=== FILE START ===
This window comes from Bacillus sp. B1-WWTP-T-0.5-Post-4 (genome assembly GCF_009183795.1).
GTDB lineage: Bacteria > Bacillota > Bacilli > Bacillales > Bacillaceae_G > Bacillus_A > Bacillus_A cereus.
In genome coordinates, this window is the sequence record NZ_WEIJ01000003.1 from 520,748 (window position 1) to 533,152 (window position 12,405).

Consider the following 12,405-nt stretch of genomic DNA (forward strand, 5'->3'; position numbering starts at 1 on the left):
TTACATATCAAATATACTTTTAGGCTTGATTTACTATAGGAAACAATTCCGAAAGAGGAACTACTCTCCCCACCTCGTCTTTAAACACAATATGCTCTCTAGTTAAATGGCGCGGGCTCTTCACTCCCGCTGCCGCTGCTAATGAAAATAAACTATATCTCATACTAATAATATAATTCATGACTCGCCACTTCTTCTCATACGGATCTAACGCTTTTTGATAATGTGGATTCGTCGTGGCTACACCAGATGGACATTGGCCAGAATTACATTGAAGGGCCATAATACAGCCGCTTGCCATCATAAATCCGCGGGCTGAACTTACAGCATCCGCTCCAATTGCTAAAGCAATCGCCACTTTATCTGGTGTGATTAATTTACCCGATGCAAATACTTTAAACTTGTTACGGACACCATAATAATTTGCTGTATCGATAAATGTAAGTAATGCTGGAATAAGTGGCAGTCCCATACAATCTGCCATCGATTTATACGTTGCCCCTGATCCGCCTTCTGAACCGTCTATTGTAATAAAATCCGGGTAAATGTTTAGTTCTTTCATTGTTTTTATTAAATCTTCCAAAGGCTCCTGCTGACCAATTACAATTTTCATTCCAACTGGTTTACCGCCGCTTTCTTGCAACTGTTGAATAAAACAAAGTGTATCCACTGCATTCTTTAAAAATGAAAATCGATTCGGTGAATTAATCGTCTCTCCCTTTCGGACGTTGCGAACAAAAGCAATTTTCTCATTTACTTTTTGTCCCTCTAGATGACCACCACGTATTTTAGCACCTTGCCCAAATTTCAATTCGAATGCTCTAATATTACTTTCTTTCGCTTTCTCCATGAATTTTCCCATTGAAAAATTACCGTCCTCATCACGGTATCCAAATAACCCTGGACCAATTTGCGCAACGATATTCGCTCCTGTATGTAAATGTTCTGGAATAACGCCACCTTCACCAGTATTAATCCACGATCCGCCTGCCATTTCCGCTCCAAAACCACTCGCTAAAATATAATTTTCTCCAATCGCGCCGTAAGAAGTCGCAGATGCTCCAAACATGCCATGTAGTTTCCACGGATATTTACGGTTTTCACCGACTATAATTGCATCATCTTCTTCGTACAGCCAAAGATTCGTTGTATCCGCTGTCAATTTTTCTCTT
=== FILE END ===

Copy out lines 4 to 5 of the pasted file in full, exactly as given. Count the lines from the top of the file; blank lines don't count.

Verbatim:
Consider the following 12,405-nt stretch of genomic DNA (forward strand, 5'->3'; position numbering starts at 1 on the left):
TTACATATCAAATATACTTTTAGGCTTGATTTACTATAGGAAACAATTCCGAAAGAGGAACTACTCTCCCCACCTCGTCTTTAAACACAATATGCTCTCTAGTTAAATGGCGCGGGCTCTTCACTCCCGCTGCCGCTGCTAATGAAAATAAACTATATCTCATACTAATAATATAATTCATGACTCGCCACTTCTTCTCATACGGATCTAACGCTTTTTGATAATGTGGATTCGTCGTGGCTACACCAGATGGACATTGGCCAGAATTACATTGAAGGGCCATAATACAGCCGCTTGCCATCATAAATCCGCGGGCTGAACTTACAGCATCCGCTCCAATTGCTAAAGCAATCGCCACTTTATCTGGTGTGATTAATTTACCCGATGCAAATACTTTAAACTTGTTACGGACACCATAATAATTTGCTGTATCGATAAATGTAAGTAATGCTGGAATAAGTGGCAGTCCCATACAATCTGCCATCGATTTATACGTTGCCCCTGATCCGCCTTCTGAACCGTCTATTGTAATAAAATCCGGGTAAATGTTTAGTTCTTTCATTGTTTTTATTAAATCTTCCAAAGGCTCCTGCTGACCAATTACAATTTTCATTCCAACTGGTTTACCGCCGCTTTCTTGCAACTGTTGAATAAAACAAAGTGTATCCACTGCATTCTTTAAAAATGAAAATCGATTCGGTGAATTAATCGTCTCTCCCTTTCGGACGTTGCGAACAAAAGCAATTTTCTCATTTACTTTTTGTCCCTCTAGATGACCACCACGTATTTTAGCACCTTGCCCAAATTTCAATTCGAATGCTCTAATATTACTTTCTTTCGCTTTCTCCATGAATTTTCCCATTGAAAAATTACCGTCCTCATCACGGTATCCAAATAACCCTGGACCAATTTGCGCAACGATATTCGCTCCTGTATGTAAATGTTCTGGAATAACGCCACCTTCACCAGTATTAATCCACGATCCGCCTGCCATTTCCGCTCCAAAACCACTCGCTAAAATATAATTTTCTCCAATCGCGCCGTAAGAAGTCGCAGATGCTCCAAACATGCCATGTAGTTTCCACGGATATTTACGGTTTTCACCGACTATAATTGCATCATCTTCTTCGTACAGCCAAAGATTCGTTGTATCCGCTGTCAATTTTTCTCTT